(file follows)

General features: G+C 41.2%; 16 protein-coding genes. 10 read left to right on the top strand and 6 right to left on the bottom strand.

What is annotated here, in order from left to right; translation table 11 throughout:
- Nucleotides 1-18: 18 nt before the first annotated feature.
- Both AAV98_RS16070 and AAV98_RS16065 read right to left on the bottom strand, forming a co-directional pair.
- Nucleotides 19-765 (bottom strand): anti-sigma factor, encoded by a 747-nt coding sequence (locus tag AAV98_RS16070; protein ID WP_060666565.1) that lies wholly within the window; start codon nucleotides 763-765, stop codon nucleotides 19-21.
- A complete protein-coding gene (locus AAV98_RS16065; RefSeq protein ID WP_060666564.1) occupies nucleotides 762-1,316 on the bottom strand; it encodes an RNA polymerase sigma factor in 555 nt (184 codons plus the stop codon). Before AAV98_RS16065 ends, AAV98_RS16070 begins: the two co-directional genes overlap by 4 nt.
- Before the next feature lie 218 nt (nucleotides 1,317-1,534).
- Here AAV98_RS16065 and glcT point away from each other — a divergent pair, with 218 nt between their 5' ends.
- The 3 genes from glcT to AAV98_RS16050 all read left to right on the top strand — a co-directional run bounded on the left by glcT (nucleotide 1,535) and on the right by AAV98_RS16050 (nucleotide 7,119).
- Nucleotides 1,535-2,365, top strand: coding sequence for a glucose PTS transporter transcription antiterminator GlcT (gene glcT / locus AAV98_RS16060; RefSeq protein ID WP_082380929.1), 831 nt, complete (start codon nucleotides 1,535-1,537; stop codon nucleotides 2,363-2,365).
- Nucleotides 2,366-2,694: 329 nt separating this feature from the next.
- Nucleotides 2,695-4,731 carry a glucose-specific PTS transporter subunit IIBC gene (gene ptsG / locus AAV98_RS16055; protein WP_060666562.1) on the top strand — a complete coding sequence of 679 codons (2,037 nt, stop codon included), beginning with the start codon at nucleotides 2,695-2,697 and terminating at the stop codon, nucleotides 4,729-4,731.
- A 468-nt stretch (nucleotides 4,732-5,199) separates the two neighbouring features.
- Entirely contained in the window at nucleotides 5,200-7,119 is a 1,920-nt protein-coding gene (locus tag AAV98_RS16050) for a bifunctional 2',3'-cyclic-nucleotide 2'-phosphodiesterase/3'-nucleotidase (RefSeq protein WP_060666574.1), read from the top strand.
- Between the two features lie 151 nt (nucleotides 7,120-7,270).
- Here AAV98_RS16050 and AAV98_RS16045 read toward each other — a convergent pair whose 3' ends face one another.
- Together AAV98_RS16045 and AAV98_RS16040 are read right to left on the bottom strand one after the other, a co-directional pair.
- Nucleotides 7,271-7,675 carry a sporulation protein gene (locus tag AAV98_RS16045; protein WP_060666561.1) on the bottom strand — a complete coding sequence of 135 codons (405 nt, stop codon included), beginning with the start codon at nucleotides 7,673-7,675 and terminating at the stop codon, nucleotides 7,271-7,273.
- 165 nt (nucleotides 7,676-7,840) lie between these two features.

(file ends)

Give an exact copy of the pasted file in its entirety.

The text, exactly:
General features: G+C 41.2%; 16 protein-coding genes. 10 read left to right on the top strand and 6 right to left on the bottom strand.

What is annotated here, in order from left to right; translation table 11 throughout:
- Nucleotides 1-18: 18 nt before the first annotated feature.
- Both AAV98_RS16070 and AAV98_RS16065 read right to left on the bottom strand, forming a co-directional pair.
- Nucleotides 19-765 (bottom strand): anti-sigma factor, encoded by a 747-nt coding sequence (locus tag AAV98_RS16070; protein ID WP_060666565.1) that lies wholly within the window; start codon nucleotides 763-765, stop codon nucleotides 19-21.
- A complete protein-coding gene (locus AAV98_RS16065; RefSeq protein ID WP_060666564.1) occupies nucleotides 762-1,316 on the bottom strand; it encodes an RNA polymerase sigma factor in 555 nt (184 codons plus the stop codon). Before AAV98_RS16065 ends, AAV98_RS16070 begins: the two co-directional genes overlap by 4 nt.
- Before the next feature lie 218 nt (nucleotides 1,317-1,534).
- Here AAV98_RS16065 and glcT point away from each other — a divergent pair, with 218 nt between their 5' ends.
- The 3 genes from glcT to AAV98_RS16050 all read left to right on the top strand — a co-directional run bounded on the left by glcT (nucleotide 1,535) and on the right by AAV98_RS16050 (nucleotide 7,119).
- Nucleotides 1,535-2,365, top strand: coding sequence for a glucose PTS transporter transcription antiterminator GlcT (gene glcT / locus AAV98_RS16060; RefSeq protein ID WP_082380929.1), 831 nt, complete (start codon nucleotides 1,535-1,537; stop codon nucleotides 2,363-2,365).
- Nucleotides 2,366-2,694: 329 nt separating this feature from the next.
- Nucleotides 2,695-4,731 carry a glucose-specific PTS transporter subunit IIBC gene (gene ptsG / locus AAV98_RS16055; protein WP_060666562.1) on the top strand — a complete coding sequence of 679 codons (2,037 nt, stop codon included), beginning with the start codon at nucleotides 2,695-2,697 and terminating at the stop codon, nucleotides 4,729-4,731.
- A 468-nt stretch (nucleotides 4,732-5,199) separates the two neighbouring features.
- Entirely contained in the window at nucleotides 5,200-7,119 is a 1,920-nt protein-coding gene (locus tag AAV98_RS16050) for a bifunctional 2',3'-cyclic-nucleotide 2'-phosphodiesterase/3'-nucleotidase (RefSeq protein WP_060666574.1), read from the top strand.
- Between the two features lie 151 nt (nucleotides 7,120-7,270).
- Here AAV98_RS16050 and AAV98_RS16045 read toward each other — a convergent pair whose 3' ends face one another.
- Together AAV98_RS16045 and AAV98_RS16040 are read right to left on the bottom strand one after the other, a co-directional pair.
- Nucleotides 7,271-7,675 carry a sporulation protein gene (locus tag AAV98_RS16045; protein WP_060666561.1) on the bottom strand — a complete coding sequence of 135 codons (405 nt, stop codon included), beginning with the start codon at nucleotides 7,673-7,675 and terminating at the stop codon, nucleotides 7,271-7,273.
- 165 nt (nucleotides 7,676-7,840) lie between these two features.